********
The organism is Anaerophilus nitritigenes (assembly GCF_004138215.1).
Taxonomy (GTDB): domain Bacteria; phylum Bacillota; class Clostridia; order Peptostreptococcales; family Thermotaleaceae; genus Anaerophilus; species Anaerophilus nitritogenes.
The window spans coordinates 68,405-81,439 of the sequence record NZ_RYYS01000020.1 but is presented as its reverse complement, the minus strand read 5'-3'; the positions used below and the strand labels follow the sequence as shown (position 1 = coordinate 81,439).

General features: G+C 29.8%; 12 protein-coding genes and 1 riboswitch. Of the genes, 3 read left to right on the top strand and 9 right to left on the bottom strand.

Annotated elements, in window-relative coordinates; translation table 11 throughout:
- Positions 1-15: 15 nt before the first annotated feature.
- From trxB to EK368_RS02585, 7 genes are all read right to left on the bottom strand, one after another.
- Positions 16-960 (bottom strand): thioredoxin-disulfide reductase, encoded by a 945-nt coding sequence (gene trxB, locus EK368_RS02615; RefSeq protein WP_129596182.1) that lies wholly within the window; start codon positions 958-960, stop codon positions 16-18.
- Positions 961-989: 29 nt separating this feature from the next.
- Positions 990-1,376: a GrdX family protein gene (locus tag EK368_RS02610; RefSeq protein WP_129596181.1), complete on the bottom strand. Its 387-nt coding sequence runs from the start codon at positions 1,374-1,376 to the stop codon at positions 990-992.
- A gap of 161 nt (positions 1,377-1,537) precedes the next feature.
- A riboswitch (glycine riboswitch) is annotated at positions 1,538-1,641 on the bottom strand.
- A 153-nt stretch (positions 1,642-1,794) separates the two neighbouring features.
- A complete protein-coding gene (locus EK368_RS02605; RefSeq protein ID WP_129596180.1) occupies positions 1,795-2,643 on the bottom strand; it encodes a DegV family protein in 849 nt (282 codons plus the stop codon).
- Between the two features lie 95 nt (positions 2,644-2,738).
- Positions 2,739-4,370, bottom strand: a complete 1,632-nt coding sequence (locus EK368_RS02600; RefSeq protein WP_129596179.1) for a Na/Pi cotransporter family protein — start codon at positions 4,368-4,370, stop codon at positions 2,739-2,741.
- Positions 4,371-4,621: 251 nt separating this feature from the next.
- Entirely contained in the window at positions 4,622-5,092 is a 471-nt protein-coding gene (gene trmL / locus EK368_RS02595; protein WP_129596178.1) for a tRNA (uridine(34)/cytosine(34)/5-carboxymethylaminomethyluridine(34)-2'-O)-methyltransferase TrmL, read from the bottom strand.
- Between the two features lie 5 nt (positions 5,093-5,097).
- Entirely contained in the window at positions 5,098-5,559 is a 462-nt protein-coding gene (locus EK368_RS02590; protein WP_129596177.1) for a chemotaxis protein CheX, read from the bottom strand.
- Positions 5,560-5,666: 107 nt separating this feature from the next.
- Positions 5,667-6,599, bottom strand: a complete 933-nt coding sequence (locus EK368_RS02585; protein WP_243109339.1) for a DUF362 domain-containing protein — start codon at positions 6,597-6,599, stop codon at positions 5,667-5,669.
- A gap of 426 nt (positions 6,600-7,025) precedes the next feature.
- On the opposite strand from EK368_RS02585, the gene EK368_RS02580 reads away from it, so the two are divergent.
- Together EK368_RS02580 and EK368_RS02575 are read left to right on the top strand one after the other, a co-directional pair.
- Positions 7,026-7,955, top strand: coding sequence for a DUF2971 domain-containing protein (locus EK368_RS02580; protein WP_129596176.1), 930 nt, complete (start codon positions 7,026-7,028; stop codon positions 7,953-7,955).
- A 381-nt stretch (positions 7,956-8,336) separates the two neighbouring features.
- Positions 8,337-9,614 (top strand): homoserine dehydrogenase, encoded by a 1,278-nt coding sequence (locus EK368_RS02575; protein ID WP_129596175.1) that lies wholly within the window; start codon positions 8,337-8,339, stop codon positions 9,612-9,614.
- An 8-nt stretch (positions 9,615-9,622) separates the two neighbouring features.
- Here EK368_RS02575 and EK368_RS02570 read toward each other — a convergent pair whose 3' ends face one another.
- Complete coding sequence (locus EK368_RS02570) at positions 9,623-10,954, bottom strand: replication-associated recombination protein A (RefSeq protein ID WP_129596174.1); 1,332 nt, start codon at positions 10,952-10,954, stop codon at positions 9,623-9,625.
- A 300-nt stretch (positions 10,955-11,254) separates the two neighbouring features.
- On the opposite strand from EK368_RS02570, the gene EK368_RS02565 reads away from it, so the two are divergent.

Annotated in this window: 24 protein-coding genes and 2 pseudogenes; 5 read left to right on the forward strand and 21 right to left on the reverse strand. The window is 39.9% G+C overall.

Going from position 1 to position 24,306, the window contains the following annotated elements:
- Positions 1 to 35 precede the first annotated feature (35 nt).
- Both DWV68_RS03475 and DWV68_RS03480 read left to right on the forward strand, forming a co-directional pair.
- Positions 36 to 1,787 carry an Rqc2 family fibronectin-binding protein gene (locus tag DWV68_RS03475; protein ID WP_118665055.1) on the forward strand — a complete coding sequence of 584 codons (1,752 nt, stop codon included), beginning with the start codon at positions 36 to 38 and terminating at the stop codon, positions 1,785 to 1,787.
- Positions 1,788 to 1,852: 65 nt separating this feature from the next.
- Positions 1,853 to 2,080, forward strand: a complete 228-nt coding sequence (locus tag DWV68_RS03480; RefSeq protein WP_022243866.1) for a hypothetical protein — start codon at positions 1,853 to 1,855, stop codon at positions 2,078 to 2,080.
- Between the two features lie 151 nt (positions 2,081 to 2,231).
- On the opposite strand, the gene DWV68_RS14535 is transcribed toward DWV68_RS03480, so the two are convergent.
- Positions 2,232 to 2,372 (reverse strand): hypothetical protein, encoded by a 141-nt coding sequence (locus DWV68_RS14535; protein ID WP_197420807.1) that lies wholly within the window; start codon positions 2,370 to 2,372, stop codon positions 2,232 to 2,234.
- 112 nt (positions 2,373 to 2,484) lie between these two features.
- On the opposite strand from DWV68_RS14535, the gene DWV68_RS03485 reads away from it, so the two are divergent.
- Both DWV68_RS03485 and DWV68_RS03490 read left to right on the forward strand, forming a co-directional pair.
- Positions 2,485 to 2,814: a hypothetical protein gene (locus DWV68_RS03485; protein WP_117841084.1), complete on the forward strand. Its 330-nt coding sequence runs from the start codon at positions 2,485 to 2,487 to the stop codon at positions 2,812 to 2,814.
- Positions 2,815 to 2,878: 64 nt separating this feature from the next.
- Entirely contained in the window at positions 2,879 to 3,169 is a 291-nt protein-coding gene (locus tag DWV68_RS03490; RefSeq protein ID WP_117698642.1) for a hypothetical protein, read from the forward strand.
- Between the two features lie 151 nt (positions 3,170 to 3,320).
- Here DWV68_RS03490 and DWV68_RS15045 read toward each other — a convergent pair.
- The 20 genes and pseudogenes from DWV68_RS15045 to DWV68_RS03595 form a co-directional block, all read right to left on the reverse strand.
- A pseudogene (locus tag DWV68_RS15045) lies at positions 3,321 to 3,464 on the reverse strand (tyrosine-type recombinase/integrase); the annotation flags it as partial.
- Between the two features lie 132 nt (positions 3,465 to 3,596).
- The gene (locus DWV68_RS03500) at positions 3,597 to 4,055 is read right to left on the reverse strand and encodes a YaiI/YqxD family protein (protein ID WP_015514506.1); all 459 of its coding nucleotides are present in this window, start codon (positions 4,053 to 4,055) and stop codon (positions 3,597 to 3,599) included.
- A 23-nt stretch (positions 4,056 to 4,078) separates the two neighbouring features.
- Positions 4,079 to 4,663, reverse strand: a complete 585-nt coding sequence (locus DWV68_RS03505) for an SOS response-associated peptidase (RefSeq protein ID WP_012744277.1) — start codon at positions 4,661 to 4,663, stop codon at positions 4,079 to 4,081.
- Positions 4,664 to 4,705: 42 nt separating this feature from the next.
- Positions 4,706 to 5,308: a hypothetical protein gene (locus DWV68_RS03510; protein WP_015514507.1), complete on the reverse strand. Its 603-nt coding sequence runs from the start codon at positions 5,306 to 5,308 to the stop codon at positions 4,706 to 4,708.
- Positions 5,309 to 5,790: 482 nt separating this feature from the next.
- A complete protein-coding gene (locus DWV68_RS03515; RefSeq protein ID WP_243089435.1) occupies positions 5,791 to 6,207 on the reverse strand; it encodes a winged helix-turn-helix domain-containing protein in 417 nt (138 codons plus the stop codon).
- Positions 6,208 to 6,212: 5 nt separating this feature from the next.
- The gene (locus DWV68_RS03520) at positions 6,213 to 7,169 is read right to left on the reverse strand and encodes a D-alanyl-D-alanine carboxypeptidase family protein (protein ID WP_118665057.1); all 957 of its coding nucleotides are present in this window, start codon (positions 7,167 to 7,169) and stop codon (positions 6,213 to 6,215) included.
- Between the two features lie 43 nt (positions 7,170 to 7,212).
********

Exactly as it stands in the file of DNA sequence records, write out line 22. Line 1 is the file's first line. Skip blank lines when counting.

- Positions 5,667-6,599, bottom strand: a complete 933-nt coding sequence (locus EK368_RS02585; protein WP_243109339.1) for a DUF362 domain-containing protein — start codon at positions 6,597-6,599, stop codon at positions 5,667-5,669.